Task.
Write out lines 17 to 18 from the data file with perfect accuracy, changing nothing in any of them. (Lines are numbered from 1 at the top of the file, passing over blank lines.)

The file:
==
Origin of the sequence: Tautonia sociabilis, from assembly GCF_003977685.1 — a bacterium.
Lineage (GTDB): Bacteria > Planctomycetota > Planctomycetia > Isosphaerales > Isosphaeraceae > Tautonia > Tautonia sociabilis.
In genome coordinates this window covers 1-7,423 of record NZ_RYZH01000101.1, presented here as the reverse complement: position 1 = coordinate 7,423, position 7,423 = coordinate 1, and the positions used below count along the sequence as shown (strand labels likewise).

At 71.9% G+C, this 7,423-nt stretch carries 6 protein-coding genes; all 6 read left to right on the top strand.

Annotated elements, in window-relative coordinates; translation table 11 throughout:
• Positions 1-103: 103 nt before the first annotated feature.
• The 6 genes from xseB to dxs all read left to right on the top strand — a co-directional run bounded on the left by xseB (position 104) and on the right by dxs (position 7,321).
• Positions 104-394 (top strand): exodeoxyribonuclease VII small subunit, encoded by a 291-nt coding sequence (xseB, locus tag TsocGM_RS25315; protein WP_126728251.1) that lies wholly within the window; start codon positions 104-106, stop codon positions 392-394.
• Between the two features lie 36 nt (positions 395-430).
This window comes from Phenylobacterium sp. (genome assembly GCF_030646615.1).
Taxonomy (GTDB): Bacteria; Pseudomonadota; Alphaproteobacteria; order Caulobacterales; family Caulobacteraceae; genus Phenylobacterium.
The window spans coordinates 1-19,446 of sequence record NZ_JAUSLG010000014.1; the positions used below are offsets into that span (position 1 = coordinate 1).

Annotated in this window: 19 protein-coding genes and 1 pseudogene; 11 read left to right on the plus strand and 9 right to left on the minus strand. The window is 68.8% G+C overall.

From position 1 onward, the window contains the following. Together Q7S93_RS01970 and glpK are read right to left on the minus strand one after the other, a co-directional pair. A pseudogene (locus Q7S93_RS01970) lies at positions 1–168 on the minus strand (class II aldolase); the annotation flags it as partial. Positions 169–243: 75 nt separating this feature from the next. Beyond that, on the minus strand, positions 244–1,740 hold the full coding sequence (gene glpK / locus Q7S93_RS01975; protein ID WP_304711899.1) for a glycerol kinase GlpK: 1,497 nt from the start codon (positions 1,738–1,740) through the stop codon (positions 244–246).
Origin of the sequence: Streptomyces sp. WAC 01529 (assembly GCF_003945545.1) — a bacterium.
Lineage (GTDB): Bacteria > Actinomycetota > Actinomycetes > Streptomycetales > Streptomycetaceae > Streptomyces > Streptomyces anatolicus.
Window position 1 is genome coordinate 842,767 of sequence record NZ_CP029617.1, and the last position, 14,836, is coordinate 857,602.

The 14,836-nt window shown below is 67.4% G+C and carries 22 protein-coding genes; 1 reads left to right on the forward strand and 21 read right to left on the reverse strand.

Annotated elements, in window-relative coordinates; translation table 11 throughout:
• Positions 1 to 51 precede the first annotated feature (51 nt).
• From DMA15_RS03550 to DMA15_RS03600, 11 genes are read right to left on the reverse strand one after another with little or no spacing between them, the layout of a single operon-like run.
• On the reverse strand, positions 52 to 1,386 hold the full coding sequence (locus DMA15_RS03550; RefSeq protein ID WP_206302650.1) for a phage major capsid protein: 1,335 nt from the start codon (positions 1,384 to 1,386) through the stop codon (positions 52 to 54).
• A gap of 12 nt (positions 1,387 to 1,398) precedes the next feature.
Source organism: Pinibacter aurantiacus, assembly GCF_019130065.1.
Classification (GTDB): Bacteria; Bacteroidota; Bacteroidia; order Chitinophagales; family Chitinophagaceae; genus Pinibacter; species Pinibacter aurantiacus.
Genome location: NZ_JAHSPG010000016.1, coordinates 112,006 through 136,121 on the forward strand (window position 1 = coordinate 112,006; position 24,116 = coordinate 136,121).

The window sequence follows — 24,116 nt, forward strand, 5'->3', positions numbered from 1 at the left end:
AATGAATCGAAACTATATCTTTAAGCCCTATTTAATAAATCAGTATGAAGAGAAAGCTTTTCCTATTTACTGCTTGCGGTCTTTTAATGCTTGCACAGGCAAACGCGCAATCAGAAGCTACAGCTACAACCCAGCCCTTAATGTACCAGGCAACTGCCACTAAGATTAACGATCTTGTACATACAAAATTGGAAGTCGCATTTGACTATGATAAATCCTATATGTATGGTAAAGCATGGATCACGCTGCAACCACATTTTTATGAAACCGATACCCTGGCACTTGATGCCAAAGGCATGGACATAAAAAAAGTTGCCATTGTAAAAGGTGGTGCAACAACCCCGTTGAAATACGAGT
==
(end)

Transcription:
Window position 1 is genome coordinate 842,767 of sequence record NZ_CP029617.1, and the last position, 14,836, is coordinate 857,602.

The 14,836-nt window shown below is 67.4% G+C and carries 22 protein-coding genes; 1 reads left to right on the forward strand and 21 read right to left on the reverse strand.